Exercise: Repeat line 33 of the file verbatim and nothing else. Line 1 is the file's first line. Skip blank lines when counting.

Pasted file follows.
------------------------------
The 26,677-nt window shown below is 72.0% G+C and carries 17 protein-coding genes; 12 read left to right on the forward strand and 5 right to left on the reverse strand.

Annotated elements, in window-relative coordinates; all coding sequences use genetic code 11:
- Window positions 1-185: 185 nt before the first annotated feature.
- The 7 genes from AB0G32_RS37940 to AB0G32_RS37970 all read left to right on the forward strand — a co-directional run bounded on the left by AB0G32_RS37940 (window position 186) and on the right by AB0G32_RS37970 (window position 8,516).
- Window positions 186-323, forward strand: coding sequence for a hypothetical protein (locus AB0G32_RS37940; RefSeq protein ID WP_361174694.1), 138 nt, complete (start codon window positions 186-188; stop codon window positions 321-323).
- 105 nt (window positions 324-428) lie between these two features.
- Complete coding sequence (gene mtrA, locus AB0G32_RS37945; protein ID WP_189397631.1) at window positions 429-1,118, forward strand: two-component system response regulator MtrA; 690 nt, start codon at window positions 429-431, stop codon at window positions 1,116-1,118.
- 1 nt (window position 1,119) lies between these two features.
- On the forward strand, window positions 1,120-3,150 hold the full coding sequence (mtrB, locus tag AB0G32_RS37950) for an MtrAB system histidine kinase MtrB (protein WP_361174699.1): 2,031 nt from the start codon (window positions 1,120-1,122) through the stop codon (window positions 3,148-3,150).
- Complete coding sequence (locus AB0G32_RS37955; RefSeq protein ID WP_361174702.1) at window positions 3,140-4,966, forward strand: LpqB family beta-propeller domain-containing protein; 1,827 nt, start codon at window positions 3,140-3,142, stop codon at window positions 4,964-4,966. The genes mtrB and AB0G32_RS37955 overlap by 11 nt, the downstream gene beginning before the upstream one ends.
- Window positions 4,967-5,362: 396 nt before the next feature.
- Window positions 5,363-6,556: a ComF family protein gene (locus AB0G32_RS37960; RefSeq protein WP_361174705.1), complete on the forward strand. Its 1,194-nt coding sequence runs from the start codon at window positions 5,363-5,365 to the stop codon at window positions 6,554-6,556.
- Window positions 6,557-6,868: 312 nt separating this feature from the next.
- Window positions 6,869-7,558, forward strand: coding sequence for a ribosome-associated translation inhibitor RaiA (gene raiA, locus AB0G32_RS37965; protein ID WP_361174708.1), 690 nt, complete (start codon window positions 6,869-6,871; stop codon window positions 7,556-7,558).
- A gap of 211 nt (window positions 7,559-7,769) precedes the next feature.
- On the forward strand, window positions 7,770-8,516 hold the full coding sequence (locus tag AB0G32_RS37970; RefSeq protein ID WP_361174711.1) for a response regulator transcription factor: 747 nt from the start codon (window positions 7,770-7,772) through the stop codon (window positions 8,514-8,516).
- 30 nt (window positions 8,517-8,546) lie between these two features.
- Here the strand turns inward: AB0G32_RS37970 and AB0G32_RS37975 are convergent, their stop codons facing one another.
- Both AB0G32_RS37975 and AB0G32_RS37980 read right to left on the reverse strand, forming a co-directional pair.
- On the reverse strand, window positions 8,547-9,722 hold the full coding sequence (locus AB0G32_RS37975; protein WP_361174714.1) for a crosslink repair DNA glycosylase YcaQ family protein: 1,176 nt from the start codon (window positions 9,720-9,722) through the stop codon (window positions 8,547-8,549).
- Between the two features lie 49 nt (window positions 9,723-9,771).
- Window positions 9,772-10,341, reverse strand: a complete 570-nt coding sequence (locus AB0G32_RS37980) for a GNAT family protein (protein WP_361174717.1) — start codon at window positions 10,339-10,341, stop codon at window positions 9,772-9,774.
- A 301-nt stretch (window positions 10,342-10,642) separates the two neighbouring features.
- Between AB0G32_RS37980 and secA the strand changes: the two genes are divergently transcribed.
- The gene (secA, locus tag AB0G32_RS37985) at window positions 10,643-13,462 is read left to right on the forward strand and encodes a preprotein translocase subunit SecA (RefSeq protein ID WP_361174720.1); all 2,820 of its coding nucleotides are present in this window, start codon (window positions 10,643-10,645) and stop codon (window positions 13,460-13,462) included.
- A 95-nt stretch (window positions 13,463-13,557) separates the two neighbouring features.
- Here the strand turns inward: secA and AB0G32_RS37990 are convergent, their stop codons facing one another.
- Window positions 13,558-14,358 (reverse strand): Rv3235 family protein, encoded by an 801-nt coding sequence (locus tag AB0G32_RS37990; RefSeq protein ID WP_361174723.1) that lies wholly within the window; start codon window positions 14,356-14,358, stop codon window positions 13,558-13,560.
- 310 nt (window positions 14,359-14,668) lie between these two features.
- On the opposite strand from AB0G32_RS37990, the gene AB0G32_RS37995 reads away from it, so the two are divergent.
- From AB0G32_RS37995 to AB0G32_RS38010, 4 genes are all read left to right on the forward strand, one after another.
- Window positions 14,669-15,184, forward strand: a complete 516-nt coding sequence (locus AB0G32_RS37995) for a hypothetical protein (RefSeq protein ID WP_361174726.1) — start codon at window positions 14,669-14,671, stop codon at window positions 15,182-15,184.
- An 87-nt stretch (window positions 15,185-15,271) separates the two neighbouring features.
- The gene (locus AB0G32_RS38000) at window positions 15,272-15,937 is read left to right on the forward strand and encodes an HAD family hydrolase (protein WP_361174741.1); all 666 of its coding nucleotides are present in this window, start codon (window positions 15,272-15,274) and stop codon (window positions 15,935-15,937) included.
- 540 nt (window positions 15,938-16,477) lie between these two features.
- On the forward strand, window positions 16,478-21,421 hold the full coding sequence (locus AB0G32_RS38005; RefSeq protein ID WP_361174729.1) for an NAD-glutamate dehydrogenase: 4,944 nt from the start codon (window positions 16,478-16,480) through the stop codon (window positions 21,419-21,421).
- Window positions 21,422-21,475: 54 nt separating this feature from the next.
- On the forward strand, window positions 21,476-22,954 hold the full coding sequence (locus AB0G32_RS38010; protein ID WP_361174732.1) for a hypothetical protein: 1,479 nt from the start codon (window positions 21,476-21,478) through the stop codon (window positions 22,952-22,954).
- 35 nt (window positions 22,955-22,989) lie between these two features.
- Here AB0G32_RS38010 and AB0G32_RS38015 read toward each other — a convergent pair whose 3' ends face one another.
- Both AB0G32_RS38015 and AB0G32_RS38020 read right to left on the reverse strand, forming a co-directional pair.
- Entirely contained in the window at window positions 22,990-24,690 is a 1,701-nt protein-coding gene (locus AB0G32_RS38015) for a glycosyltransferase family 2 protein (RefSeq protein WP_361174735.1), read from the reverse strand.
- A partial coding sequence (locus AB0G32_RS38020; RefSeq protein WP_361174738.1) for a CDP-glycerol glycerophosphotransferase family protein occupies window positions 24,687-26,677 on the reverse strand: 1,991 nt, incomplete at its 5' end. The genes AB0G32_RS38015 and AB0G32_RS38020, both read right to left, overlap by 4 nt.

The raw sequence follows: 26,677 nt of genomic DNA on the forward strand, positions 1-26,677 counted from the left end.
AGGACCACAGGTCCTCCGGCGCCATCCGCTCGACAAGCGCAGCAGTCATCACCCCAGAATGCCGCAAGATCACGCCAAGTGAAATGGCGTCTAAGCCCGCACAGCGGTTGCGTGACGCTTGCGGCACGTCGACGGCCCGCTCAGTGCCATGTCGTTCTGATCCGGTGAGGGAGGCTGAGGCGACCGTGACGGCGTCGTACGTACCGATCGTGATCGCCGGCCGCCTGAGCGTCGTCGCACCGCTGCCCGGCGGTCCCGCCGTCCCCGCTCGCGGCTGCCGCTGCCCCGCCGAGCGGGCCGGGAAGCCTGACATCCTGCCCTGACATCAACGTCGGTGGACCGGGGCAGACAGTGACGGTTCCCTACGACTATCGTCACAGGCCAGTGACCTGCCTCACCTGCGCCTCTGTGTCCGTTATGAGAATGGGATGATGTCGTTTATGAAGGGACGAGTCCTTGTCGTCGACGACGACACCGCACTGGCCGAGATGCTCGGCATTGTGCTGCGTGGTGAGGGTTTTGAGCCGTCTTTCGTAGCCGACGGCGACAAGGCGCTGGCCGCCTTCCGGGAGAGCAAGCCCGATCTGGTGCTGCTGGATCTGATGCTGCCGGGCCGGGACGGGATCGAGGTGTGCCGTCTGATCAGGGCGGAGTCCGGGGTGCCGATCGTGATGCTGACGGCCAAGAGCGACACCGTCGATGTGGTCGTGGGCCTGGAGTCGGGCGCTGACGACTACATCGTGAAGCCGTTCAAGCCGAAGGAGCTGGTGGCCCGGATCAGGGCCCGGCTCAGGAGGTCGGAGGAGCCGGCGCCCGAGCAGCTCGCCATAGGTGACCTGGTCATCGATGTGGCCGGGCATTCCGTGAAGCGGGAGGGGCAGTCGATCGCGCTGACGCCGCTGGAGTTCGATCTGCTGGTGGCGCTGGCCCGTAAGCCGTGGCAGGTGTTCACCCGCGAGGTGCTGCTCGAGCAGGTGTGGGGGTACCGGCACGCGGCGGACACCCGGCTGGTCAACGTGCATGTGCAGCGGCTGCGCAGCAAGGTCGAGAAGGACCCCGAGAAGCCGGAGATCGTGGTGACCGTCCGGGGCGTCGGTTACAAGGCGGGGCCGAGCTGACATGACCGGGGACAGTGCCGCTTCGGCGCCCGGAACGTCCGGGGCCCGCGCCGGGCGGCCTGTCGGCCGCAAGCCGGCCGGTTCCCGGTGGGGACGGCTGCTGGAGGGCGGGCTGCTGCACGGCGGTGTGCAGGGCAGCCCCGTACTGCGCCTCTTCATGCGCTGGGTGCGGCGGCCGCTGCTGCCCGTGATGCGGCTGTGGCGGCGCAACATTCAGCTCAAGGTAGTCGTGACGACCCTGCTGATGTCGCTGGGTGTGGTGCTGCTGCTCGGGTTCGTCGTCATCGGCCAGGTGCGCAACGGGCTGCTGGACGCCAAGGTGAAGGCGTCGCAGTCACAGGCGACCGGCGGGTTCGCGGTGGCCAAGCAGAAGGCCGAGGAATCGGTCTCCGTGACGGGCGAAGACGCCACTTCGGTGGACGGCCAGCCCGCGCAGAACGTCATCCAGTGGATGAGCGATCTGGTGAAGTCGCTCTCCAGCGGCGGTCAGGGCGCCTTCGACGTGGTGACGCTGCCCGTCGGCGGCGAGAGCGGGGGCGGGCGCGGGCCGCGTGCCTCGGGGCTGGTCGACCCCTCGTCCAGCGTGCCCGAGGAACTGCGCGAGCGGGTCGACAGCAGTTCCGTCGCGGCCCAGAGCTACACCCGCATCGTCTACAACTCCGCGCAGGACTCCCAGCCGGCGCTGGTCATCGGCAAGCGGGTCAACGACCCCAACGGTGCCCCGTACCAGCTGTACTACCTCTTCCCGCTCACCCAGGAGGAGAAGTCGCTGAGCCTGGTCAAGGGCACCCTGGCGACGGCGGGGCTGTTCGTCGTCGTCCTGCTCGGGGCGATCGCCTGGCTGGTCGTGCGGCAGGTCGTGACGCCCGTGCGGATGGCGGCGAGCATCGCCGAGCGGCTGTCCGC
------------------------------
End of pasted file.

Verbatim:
- An 87-nt stretch (window positions 15,185-15,271) separates the two neighbouring features.